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Chronic Total Occlusion

Chronic Total Occlusion

Tick Tock This is a Block We Must Find a Way to Stop

Patients with Chronic Total Occlusion (CTO) of the coronary artery have lesions that create a total blockage in the heart artery—and for most, ultimately become an impediment to normal activities. Why?  Of the millions of patients, a year living with coronary artery disease, 100,000 to 200,000 patients a year are provided medication therapy--leaving their underlying lesion unaddressed.

Jim is a great example. He saw his physician because of chest pressure and shortness of breath. He was given a battery of stress tests. An angiogram revealed CTO. Because of the risk and difficulty in surgically treating the lesion, he was told medication therapy was his best option. Although he proceeded with medication, Jim, like most, continued to experience symptoms and ultimately became less active. Over time the reduced activity made him asymptomatic, so he presumed he was getting better. The reality was different. His heart muscle was working well enough to keep him alive, but he wasn’t getting better. The untreated lesion remained a ticking time bomb.

“These are the hardest lesion subsets to treat in cardiology,” says Dr. William Lombardi, an associate clinical professor of medicine in the Division of Cardiology, and the director for Complex Coronary Artery Disease Therapies in the UW Medicine Regional Heart Center. Lombardi should know. He is considered a world expert on Chronic Total Occlusion Percutaneous Coronary Intervention (CTO PCI)—and is informally referred to as “the godfather of CTO PCI”, in part because he treats patients worldwide and has done more of these procedures than anyone else in the U.S. In fact, Dr. Lombardi’s entire clinical practice was built on treating patients with coronary artery disease that have been told, “nothing more can be done”.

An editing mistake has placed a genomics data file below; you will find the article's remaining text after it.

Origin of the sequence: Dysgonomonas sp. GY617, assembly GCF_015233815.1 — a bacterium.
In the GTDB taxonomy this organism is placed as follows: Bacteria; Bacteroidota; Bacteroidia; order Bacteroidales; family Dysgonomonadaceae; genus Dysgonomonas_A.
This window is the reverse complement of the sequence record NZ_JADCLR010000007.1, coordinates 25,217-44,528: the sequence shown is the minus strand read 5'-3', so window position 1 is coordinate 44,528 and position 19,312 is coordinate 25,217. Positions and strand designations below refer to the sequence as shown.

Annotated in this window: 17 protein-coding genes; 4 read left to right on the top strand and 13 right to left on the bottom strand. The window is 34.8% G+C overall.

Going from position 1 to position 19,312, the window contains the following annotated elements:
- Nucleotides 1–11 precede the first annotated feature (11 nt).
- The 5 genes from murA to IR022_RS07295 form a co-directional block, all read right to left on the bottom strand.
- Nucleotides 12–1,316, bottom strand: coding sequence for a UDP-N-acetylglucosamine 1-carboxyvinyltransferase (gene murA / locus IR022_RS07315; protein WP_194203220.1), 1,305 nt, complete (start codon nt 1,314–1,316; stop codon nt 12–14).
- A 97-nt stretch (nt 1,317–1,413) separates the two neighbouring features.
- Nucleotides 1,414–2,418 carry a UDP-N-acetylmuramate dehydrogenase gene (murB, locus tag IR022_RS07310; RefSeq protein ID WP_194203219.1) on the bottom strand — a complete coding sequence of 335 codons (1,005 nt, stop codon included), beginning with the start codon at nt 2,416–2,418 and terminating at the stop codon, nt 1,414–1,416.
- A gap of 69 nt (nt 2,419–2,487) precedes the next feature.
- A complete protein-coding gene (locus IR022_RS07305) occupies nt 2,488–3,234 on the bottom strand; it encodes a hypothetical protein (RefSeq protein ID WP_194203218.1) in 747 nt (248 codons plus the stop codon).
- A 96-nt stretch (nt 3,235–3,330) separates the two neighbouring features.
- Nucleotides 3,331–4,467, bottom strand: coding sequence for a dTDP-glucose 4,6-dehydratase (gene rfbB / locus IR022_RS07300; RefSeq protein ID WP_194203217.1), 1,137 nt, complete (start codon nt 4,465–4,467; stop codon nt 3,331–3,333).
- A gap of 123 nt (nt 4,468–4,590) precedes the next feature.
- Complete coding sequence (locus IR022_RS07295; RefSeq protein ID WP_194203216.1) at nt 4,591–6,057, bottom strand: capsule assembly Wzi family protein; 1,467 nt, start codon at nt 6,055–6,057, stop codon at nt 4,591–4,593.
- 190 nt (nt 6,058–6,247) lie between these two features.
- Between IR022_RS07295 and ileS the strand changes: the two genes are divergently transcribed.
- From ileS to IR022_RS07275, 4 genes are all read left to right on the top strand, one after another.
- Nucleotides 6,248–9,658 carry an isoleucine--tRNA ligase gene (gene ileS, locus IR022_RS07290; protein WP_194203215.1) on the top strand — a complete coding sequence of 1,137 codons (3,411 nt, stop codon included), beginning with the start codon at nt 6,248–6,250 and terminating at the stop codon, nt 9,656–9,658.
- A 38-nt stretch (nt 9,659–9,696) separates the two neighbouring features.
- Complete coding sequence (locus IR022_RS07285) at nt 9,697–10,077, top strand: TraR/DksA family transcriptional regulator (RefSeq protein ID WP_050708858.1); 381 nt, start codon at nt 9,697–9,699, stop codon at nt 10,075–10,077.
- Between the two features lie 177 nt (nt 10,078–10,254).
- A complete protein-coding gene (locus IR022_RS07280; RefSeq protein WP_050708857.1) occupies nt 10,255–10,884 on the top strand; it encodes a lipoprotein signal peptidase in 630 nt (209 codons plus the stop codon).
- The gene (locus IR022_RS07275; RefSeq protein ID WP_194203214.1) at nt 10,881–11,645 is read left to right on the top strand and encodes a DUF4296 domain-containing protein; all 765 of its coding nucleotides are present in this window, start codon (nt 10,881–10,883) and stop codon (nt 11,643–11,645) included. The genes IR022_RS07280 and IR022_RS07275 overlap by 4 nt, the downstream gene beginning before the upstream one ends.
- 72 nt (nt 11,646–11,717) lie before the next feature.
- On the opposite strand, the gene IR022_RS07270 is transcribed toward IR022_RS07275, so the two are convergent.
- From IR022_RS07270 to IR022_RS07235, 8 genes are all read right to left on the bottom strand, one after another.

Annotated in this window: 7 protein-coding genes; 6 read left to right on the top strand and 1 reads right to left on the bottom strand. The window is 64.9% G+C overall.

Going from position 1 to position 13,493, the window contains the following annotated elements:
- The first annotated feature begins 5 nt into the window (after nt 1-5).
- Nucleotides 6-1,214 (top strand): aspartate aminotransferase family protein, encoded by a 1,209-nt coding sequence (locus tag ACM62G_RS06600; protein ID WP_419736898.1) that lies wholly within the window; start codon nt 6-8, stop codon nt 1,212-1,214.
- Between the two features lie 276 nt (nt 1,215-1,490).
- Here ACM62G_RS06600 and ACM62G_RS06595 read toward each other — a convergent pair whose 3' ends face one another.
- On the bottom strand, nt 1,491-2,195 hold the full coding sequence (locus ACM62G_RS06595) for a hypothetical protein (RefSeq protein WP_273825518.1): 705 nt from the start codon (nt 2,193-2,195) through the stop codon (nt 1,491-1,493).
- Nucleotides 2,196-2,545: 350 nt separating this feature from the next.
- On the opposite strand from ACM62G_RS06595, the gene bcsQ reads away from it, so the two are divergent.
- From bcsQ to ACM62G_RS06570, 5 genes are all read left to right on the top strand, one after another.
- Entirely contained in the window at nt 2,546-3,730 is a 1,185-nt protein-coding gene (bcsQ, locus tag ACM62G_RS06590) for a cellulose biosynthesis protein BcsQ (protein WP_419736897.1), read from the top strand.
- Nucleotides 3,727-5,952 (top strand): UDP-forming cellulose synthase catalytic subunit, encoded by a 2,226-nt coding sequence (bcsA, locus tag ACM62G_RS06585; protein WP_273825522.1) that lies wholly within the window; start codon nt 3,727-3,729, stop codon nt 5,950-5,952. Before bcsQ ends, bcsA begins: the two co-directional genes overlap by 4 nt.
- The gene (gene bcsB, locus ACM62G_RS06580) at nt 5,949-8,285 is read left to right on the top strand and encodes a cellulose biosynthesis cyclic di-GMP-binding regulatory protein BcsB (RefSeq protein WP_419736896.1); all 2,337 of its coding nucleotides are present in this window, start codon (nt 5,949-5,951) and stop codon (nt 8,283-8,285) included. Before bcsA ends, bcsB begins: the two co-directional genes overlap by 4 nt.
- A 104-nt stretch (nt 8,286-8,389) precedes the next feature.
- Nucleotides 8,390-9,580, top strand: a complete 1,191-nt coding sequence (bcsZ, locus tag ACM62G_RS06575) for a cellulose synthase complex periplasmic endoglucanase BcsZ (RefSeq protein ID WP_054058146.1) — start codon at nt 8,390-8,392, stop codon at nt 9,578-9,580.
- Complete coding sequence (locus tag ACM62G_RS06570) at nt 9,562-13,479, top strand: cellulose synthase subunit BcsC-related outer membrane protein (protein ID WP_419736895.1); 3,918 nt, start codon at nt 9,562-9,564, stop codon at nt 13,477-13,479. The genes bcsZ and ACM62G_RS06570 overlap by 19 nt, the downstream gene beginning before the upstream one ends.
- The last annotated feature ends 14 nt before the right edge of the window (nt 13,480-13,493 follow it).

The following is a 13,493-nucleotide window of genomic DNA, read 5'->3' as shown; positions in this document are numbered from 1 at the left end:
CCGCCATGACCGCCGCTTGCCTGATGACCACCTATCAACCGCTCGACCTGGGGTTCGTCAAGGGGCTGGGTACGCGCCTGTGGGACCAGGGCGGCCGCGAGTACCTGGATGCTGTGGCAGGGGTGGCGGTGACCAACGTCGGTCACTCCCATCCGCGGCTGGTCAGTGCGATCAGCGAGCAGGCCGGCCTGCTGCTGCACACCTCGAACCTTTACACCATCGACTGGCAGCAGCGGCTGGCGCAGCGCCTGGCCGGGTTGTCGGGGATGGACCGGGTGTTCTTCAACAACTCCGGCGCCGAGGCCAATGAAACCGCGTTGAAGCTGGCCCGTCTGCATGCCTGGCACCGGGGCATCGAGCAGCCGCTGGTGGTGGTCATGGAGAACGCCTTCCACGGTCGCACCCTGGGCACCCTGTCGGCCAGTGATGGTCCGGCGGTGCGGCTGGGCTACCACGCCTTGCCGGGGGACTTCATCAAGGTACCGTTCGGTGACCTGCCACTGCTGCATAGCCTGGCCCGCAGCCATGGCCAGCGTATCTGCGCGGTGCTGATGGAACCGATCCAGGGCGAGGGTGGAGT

Dr. Lombardi explains the challenges of CTO this way: “CTO falls into a treatment paradox exacerbated by a multitude of factors, the foremost being technical complexity coupled with the lack of physician experience in percutaneously treating these lesions. This severely reduces the ranks of interventional cardiologist willing and able to provide treatment options.”

As sad as these facts are, they are somewhat understandable considering the amount of training, skill, and experience required to remove CTO lesions. Today the surgery creates anatomical ambiguity because surgeons use a two-dimensional screen to circumnavigate a three-dimensional artery. Worse, there are potentially lethal blind spots physicians encounter as they attempt to cross and treat a lesion between 1-10 cm long. Dr. Lombardi likens the experience to mining. “Imagine crawling through a mine and not being able to see where the wall or edge is—and knowing that if you touch it, the mine collapses, and causes death”.

So, what can be done to help more patients receive potentially life-saving surgical interventions that only a few physicians like Dr. Lombardi are able and willing to do?

The answer, according to Dr. Lombardi, is crystal clear: “If you can turn the lights in the artery on and provide a three-dimensional view, you can see where you are going vs. walking blindly in the dark. This reduces the guess work and visual challenges, making the procedure much less scary and more straightforward.”

And that is precisely what VerAvanti is attempting to do with the Scanning Fiber Endoscope (SFE). When asked about the potential for the SFE, Dr. Lombardi said, “It could be a real game changer because it has the potential to make the procedure safer, faster and more adoptable—in other words, instead of having a golf course for only 200 PGA tour pros, we could have a golf course that anyone in the community can play.”

Uncovering the #1 serial killer in America

Uncovering the #1 serial killer in America

Shedding light on hidden plaques causing cryptogenic stroke

Miraculously, you survived.

It was a stroke that struck without warning. Facing your mortality at just 50, sent shivers to your core. Now you have a new resolve. A vow to learn why you had a stroke, and what you can do to prevent it from happening again.

Over the next few days of your hospitalization, your physician does a workup to learn where the stroke was and to discern any patterns that could give a hint to the stroke mechanism. The search begins. It starts with a brain CT or MRI and blood tests. The heart is looked at with an EKG and Echocardiogram (ultrasound). The carotid arteries are also evaluated with US, CT or MR. 

Then your world shatters again. After all those tests, the cause of your stroke is, “undetermined”. It is called a Cryptogenic Stroke, generally due to a blockage of a brain artery by a clot. Even with the most advanced and invasive testing, including brain biopsies and prolonged cardiac monitoring, you and 250,000 others in America now share the same questions: Where did the clot come from? Will it happen again? How can it be prevented?